British tourists phoning Tenerife hotels to ask if they should cancel their holidays | World | News

British tourists are phoning hotels in Tenerife ahead of their sunshine breaks to ask if they’ll be safe on the island. The Canary Island holiday favourite has been under the spotlight in recent weeks after the appearance of anti-tourism graffiti and the emergence local campaigners seeking a cap on the number of visitors will protest later this month.

The April 20 protests will take place on at least five of the archipelago’s islands, with environmental groups among those planning to march in the Tenerife capital Santa Cruz to highlight problems like the lack of affordable housing for locals they say are caused by Airbnb-style holiday lets.

Earlier this week Canary Islands regional president Fernando Clavijo admitted he was worried and insisted: “Tourism is our main source of income and I think that whoever comes here to enjoy, to spend a few days and to leave their money in the Canary Islands, shouldn’t be rebuked or face insults.”

Overnight Jorge Marichal, president of regional hotel association ASHOTEL, revealed: “I was in one of my hotels yesterday morning and one of the problems I had to solve was that clients are beginning to call and ask what’s happening here and whether it’s safe. It’s happening in some hotels.”

He admitted in an interview with Spanish radio station COPE he sympathised with some of the issues raised by locals, saying: “People see they have to spend more time on the roads and they can’t access housing because residential properties have become tourist dwellings and they can’t afford the rents now being charged in many areas.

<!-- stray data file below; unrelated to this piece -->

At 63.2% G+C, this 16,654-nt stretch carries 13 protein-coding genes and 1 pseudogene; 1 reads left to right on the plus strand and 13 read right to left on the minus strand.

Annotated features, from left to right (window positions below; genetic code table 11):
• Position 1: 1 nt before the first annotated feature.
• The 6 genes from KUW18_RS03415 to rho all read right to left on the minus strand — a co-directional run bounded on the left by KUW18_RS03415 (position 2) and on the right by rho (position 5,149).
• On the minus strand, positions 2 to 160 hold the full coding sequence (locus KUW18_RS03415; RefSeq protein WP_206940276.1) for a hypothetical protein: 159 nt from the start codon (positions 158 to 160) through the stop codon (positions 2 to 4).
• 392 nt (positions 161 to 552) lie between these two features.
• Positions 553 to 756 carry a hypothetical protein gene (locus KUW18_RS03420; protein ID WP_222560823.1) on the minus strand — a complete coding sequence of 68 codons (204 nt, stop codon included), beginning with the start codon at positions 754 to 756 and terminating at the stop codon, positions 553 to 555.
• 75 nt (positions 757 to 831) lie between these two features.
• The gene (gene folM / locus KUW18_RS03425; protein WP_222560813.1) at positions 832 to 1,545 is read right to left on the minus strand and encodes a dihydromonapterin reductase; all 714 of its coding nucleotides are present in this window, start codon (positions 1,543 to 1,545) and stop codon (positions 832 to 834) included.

“It’s normal there’s a certain unease among the island population because I also feel it.”

But he added: “It pains me because people confuse the message. We don’t have to be anti-tourist.

“What we have to do is demand infrastructures in accordance with the tourist model that’s been chosen.

“And we have to understand that the tourist model has changed because of technology and Airbnb and the fact property owners have converted those properties into businesses with very lax regulation and that the growth in the amount of tourist accommodation has not been matched by the investment in infrastructure.”

Local campaigners will take to the streets on April 20 with the slogan ‘The Canary Islands have a limit’.

Groups in Tenerife, Gran Canaria and Lanzarote, three of the most popular islands of the archipelago for British visitors, have all pledged to take part.

The one in Tenerife, which revealed last week it had broke records for tourist arrivals in 2023 with a staggering 6.5 million people visiting the island, is being billed as the largest demonstration in its history.

It comes on the back of anti-tourism graffiti which have appeared in parts of the island. Messages in English left on walls and benches in and around Palm Mar in southern Tenerife included ‘My misery your paradise’ and ‘Average salary in Canary Islands is 1,200 euros.’

In an apparent UK backlash, a response left in English on a wall next to a ‘Tourists go home’ message said: “F##k off, we pay your wages.”

Last week the Tenerife Island Council vice-president Lope Afonso said the attacks on tourism were “unfair” and said he regretted the fact tourism was being targeted with the planned April 20 protests.

One of the organisers of the protests has insisted they weren’t against tourists but said change was needed. Jaime Coello, president of the Telesforo Bravo Foundation, said the current system of mass tourism occupying “every inch of the ground” was leading to many environmental problems and generating social problems including a lack of affordable housing.

He said: “The quality of the tourist product is being destroyed by the investors and the regional government.”

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